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Friday, April 22, 2011

S is for

Scylla - also known as woods hyacinth.
In Greek Mythology, Scylla was a sea nymph who was changed by Circe into a monster.  Circe was jealous about some guy who was chasing poor Scylla, so Circe, enchantress that she was, mixed up some herbs and spells and poisoned a little bay , ". . .where Scylla used to resort in the heat of the day to bathe her limbs."  When the lovely girl waded in  waist deep, "she found herself surrounded by serpents and barking monsters.  At first she could not imagine they were part of her, and tried to run away, but as she ran, she carried them with her, and when she tried to touch her limbs, her hands found only the yawning jaws of monsters.  Scylla remained rooted to the spot.  Her temper grew as ugly as her form, and she took pleasure in devouring hapless mariners who came within her grasp."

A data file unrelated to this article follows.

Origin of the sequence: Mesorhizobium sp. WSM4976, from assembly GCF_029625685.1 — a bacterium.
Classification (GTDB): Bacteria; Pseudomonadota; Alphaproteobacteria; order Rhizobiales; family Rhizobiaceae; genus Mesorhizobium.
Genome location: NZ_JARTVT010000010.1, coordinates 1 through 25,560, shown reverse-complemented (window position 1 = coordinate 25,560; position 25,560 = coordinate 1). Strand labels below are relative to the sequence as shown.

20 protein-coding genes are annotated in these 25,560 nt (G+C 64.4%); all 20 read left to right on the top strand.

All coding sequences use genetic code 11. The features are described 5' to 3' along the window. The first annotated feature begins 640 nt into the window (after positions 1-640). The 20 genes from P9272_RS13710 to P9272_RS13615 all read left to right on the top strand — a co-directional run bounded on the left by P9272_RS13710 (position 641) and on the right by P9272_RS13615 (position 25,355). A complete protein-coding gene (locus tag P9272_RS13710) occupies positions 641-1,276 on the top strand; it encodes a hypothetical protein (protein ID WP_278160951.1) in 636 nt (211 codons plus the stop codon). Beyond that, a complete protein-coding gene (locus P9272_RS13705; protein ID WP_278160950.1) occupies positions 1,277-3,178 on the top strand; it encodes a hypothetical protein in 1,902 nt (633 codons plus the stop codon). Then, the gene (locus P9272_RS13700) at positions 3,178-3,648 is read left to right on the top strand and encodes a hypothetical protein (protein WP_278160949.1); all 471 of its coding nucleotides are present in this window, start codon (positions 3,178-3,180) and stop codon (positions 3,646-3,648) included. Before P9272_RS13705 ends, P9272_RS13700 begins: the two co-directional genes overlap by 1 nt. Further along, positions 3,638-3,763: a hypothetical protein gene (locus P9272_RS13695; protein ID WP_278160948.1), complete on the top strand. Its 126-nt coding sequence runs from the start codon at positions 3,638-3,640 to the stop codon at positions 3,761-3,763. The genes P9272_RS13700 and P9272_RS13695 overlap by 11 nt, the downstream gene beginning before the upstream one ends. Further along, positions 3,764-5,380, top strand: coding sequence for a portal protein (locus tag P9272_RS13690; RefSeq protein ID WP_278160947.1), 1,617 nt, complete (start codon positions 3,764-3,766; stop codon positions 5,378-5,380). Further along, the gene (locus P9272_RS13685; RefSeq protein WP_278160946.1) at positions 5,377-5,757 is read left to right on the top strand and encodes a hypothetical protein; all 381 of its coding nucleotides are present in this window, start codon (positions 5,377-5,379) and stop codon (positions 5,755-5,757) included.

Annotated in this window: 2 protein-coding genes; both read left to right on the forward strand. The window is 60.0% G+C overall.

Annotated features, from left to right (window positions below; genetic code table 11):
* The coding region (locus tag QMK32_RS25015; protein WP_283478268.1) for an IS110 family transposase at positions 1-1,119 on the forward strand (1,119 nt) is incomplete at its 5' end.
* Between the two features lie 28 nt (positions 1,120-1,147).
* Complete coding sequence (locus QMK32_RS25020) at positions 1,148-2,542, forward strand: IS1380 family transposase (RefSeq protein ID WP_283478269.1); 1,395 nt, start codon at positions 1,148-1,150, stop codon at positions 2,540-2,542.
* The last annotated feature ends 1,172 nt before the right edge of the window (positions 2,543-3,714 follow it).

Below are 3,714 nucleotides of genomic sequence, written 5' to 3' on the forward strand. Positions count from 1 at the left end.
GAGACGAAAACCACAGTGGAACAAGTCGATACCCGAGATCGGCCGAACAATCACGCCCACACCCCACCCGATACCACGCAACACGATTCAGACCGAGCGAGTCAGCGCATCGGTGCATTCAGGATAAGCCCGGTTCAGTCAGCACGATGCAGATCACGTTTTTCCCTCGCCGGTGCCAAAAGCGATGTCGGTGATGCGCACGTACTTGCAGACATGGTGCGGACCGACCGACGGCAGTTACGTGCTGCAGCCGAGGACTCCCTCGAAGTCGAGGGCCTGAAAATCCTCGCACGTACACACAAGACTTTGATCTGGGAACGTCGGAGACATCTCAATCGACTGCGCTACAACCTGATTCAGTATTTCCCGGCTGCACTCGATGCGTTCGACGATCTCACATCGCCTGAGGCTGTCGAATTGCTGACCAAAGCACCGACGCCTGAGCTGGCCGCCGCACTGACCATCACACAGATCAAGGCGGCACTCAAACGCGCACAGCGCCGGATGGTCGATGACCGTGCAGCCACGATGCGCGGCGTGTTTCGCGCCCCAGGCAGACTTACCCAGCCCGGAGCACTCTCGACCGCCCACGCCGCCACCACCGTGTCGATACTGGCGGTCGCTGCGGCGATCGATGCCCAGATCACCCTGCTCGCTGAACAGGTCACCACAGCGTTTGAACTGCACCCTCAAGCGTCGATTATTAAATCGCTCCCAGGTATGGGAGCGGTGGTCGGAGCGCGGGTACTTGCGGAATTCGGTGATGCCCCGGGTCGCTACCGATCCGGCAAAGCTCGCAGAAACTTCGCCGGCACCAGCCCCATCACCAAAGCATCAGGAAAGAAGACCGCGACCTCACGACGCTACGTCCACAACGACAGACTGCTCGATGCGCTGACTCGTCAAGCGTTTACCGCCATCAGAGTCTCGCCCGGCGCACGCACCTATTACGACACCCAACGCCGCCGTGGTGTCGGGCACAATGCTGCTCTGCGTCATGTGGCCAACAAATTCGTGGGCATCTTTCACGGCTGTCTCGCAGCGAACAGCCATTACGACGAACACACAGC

Or at last that's what it says in Bullfinch's Mythology.   So if you ever try to steer between Scylla and Charybdis, you might want to bring some meat for the monsters.

I have no idea why these pretty flowers  are named scylla -do you?



Saturday is going to be busy for me, so just in case I don't get back in time, here's a picture doing double duty for S and T.  Snakes on a Treadmill.




1 comment:

  1. My guess is because those seemingly innocent, pretty flowers are incredibly invasive. They look like sweet little sea nymphs, so you plant them in your garden, but they spread both by rapidly-multiplying bulb and by seed, so they soon take over. And you can carefully dig them out, but you can't get all the tiny little bulbs, so you have to keep digging and digging every year. They can also come up through literally feet of soil. They truly are monsters.

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